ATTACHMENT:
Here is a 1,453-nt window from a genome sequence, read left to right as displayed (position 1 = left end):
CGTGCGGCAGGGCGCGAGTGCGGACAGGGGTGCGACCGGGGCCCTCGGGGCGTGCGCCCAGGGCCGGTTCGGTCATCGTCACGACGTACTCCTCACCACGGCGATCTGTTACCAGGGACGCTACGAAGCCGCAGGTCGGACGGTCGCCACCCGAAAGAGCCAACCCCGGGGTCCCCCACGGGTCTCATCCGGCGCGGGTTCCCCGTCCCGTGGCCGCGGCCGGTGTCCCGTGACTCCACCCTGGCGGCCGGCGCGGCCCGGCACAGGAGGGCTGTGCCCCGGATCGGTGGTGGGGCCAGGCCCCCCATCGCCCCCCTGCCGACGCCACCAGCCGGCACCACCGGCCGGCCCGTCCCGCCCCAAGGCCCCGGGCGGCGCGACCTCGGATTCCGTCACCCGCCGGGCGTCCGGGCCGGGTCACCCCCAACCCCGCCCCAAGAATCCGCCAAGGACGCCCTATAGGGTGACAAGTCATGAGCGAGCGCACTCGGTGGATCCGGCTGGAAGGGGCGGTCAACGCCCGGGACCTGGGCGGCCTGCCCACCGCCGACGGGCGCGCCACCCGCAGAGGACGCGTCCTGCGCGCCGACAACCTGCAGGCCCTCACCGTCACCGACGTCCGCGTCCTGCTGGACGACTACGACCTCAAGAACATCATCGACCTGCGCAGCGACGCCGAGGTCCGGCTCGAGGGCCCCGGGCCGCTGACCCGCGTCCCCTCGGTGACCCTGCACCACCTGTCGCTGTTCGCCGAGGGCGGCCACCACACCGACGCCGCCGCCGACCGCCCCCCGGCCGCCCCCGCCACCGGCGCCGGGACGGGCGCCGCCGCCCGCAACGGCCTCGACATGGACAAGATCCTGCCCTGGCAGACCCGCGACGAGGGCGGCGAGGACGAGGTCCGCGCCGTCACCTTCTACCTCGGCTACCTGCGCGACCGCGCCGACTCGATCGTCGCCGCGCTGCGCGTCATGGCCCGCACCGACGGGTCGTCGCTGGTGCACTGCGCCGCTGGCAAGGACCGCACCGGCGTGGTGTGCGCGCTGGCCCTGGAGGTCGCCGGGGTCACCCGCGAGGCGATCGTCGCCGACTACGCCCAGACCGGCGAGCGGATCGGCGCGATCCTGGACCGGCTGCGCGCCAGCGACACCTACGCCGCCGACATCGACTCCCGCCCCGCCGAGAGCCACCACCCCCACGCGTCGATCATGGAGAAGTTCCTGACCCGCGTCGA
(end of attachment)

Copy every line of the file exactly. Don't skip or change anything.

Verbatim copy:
Here is a 1,453-nt window from a genome sequence, read left to right as displayed (position 1 = left end):
CGTGCGGCAGGGCGCGAGTGCGGACAGGGGTGCGACCGGGGCCCTCGGGGCGTGCGCCCAGGGCCGGTTCGGTCATCGTCACGACGTACTCCTCACCACGGCGATCTGTTACCAGGGACGCTACGAAGCCGCAGGTCGGACGGTCGCCACCCGAAAGAGCCAACCCCGGGGTCCCCCACGGGTCTCATCCGGCGCGGGTTCCCCGTCCCGTGGCCGCGGCCGGTGTCCCGTGACTCCACCCTGGCGGCCGGCGCGGCCCGGCACAGGAGGGCTGTGCCCCGGATCGGTGGTGGGGCCAGGCCCCCCATCGCCCCCCTGCCGACGCCACCAGCCGGCACCACCGGCCGGCCCGTCCCGCCCCAAGGCCCCGGGCGGCGCGACCTCGGATTCCGTCACCCGCCGGGCGTCCGGGCCGGGTCACCCCCAACCCCGCCCCAAGAATCCGCCAAGGACGCCCTATAGGGTGACAAGTCATGAGCGAGCGCACTCGGTGGATCCGGCTGGAAGGGGCGGTCAACGCCCGGGACCTGGGCGGCCTGCCCACCGCCGACGGGCGCGCCACCCGCAGAGGACGCGTCCTGCGCGCCGACAACCTGCAGGCCCTCACCGTCACCGACGTCCGCGTCCTGCTGGACGACTACGACCTCAAGAACATCATCGACCTGCGCAGCGACGCCGAGGTCCGGCTCGAGGGCCCCGGGCCGCTGACCCGCGTCCCCTCGGTGACCCTGCACCACCTGTCGCTGTTCGCCGAGGGCGGCCACCACACCGACGCCGCCGCCGACCGCCCCCCGGCCGCCCCCGCCACCGGCGCCGGGACGGGCGCCGCCGCCCGCAACGGCCTCGACATGGACAAGATCCTGCCCTGGCAGACCCGCGACGAGGGCGGCGAGGACGAGGTCCGCGCCGTCACCTTCTACCTCGGCTACCTGCGCGACCGCGCCGACTCGATCGTCGCCGCGCTGCGCGTCATGGCCCGCACCGACGGGTCGTCGCTGGTGCACTGCGCCGCTGGCAAGGACCGCACCGGCGTGGTGTGCGCGCTGGCCCTGGAGGTCGCCGGGGTCACCCGCGAGGCGATCGTCGCCGACTACGCCCAGACCGGCGAGCGGATCGGCGCGATCCTGGACCGGCTGCGCGCCAGCGACACCTACGCCGCCGACATCGACTCCCGCCCCGCCGAGAGCCACCACCCCCACGCGTCGATCATGGAGAAGTTCCTGACCCGCGTCGA